Mar 26, 2019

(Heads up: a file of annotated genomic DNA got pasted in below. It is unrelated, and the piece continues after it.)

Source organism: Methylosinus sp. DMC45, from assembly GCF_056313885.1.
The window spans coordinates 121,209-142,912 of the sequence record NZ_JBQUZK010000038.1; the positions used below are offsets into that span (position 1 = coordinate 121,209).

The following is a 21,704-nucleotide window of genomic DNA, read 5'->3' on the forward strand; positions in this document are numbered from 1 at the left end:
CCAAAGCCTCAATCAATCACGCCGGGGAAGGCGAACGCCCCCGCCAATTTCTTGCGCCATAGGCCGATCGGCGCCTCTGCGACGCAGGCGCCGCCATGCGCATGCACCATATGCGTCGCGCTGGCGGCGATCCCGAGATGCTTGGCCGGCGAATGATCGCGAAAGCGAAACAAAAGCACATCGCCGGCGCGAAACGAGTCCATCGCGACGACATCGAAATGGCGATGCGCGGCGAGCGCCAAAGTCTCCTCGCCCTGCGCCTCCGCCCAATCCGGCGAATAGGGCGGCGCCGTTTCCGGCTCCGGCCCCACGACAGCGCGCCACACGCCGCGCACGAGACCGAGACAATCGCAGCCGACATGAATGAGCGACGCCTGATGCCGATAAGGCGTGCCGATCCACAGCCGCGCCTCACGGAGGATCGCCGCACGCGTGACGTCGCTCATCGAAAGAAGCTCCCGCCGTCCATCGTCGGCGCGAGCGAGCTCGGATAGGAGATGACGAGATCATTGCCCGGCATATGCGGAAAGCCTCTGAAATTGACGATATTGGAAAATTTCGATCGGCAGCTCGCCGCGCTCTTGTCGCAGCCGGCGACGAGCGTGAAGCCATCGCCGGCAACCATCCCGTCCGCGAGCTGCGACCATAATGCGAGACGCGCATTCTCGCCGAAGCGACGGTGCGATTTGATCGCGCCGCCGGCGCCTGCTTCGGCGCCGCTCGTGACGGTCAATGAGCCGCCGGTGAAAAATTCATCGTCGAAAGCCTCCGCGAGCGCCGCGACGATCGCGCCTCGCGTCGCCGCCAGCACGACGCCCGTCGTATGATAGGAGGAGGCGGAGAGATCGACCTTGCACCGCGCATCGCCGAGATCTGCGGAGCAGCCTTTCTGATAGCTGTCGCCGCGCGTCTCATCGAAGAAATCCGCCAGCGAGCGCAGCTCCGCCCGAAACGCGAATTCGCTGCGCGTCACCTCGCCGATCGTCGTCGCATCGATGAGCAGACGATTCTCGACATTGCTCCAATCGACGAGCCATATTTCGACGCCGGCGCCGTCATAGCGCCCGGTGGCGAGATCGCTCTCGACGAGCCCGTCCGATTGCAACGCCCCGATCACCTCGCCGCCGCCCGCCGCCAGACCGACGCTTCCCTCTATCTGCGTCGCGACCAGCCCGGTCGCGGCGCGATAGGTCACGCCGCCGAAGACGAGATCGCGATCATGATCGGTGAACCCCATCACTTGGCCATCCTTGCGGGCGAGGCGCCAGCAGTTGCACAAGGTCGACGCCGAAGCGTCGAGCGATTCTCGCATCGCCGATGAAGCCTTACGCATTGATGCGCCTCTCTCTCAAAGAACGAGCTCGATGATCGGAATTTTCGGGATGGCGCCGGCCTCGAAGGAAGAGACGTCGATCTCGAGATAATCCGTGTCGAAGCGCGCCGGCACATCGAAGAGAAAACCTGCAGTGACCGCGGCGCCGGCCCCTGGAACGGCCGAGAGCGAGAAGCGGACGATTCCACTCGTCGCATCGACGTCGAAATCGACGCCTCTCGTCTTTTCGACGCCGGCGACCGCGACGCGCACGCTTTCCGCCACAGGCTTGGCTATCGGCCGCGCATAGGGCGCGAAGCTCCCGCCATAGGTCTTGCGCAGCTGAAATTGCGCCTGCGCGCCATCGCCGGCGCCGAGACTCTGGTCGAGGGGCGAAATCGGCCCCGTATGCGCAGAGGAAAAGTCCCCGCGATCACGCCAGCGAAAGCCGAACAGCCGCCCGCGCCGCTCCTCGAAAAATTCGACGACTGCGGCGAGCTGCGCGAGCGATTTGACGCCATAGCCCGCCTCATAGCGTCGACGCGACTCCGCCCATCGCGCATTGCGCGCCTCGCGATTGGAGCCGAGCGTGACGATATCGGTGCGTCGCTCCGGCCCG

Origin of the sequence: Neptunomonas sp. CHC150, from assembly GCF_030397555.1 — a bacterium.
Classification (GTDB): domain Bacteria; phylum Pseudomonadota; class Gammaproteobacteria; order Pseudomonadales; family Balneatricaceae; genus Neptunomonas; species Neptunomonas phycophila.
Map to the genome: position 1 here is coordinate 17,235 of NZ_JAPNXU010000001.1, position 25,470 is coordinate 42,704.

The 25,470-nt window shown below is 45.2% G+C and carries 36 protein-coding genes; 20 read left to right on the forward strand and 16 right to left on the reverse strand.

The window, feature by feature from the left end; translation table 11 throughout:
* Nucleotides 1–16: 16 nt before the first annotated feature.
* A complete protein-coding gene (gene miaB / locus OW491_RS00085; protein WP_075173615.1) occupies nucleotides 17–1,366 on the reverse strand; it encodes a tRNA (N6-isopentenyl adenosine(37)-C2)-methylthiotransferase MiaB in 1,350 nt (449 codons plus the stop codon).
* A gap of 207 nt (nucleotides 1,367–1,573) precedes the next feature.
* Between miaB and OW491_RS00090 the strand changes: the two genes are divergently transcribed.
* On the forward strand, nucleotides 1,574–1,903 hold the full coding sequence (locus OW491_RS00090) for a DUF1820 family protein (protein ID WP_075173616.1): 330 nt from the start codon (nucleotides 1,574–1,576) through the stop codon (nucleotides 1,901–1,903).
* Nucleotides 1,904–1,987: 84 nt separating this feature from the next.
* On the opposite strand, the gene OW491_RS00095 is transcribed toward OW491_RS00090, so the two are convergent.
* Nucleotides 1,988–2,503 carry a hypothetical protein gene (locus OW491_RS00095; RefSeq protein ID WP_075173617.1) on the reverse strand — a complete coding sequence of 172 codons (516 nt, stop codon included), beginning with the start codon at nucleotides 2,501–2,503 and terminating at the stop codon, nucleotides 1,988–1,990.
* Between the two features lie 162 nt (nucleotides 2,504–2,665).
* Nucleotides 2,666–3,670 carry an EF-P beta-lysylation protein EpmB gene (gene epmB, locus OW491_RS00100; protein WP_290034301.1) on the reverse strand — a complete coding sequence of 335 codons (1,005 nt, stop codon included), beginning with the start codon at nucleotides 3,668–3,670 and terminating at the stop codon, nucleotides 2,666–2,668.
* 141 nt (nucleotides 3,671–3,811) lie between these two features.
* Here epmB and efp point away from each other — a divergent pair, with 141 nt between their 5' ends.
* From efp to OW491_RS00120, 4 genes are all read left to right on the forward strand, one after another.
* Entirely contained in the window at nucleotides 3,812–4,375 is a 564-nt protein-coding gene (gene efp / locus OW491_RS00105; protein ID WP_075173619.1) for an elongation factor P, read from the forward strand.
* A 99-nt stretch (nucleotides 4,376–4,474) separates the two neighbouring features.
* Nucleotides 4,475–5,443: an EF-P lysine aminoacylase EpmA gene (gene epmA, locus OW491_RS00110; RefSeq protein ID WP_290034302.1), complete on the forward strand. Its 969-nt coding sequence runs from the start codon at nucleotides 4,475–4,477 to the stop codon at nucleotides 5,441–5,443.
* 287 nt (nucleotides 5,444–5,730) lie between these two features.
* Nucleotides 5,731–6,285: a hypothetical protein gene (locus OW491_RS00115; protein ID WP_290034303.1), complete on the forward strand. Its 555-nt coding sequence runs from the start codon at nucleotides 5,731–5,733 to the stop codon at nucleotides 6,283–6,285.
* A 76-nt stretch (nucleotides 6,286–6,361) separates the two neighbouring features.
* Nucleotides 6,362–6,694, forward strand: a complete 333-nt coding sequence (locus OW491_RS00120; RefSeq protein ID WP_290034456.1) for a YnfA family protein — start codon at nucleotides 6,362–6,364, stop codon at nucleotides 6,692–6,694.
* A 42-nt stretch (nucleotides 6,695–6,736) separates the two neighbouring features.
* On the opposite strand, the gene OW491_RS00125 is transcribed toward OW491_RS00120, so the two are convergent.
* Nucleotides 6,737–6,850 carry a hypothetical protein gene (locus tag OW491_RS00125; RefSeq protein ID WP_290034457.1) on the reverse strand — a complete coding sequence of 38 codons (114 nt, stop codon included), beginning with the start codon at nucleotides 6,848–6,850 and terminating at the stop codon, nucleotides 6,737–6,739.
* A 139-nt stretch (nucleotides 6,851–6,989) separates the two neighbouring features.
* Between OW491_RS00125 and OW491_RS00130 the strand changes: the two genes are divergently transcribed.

Kansas, like many states, is pouring millions of dollars into dual-credit programs, technical colleges and other initiatives aimed at preparing more students for the so-called “college economy,” where advanced training is a prerequisite for well-paying jobs. But are those investments paying off? In an eight-part series for the Kansas News Service, reporters Celia Llopis-Jepsen and Stephen Bisaha look at the state’s push to get more students into postsecondary programs, and to keep them from taking their highly desirable skill sets to employers in other states. In some fields, like nursing and engineering, the reporting team found a mismatch between the state’s needs and the spending priorities. How is the emphasis on postsecondary training reshaping the high school experience for tens of thousands of Kansas students? Where are the state’s “higher ed deserts” limiting opportunities for people to pursue four-year degrees? Llopis-Jepsen of KCUR and Bisaha of KMUW, both EWA Reporting Fellows, also share story ideas for local journalists covering college and career readiness in their own communities.